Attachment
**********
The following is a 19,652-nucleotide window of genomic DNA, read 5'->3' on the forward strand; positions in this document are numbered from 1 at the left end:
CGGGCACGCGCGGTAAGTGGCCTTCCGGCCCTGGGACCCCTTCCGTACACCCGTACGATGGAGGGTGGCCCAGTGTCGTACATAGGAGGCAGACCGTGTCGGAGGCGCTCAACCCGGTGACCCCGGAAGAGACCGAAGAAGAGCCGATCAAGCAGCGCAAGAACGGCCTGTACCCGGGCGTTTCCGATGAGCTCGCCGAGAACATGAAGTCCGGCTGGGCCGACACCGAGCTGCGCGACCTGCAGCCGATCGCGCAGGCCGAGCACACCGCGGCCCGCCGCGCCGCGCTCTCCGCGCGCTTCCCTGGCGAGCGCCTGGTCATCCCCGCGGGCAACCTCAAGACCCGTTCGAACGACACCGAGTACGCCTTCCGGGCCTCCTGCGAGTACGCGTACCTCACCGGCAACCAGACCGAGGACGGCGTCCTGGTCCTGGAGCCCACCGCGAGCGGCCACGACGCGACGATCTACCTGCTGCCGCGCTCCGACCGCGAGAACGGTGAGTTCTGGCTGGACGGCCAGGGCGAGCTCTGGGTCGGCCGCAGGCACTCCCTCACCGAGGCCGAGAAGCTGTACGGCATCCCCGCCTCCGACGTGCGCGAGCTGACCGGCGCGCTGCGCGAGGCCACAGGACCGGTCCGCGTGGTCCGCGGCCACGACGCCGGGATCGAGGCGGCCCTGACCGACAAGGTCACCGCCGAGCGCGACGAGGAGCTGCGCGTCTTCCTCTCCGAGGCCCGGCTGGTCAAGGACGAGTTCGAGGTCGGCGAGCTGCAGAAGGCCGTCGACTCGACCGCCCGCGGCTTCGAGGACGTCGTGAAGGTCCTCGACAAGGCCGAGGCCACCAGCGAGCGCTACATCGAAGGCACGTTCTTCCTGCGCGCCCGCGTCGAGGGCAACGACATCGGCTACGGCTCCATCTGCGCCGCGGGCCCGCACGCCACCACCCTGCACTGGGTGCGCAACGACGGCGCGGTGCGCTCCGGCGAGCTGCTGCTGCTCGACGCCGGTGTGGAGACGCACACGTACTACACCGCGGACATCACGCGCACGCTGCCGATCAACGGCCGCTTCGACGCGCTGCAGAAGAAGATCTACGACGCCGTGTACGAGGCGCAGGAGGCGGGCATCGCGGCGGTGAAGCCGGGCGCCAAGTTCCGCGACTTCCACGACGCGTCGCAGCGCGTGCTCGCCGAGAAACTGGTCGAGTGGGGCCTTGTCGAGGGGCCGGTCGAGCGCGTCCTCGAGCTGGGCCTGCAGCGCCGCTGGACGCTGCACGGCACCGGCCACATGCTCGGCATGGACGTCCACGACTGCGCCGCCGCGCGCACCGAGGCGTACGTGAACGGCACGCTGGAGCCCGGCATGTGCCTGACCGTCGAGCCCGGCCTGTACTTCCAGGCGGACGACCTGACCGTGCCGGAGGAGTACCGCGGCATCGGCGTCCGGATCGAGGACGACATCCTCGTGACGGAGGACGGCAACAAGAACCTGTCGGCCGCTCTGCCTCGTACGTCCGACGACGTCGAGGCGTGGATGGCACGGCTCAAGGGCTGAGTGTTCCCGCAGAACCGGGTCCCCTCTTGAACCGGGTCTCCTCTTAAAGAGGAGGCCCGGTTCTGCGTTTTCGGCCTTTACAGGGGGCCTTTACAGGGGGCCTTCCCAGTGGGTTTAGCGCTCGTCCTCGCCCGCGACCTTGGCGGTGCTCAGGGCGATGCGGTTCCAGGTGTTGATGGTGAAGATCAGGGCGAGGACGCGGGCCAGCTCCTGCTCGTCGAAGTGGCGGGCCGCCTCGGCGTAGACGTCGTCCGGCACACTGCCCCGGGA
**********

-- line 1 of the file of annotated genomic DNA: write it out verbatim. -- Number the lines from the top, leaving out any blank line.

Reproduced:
The following is a 19,652-nucleotide window of genomic DNA, read 5'->3' on the forward strand; positions in this document are numbered from 1 at the left end: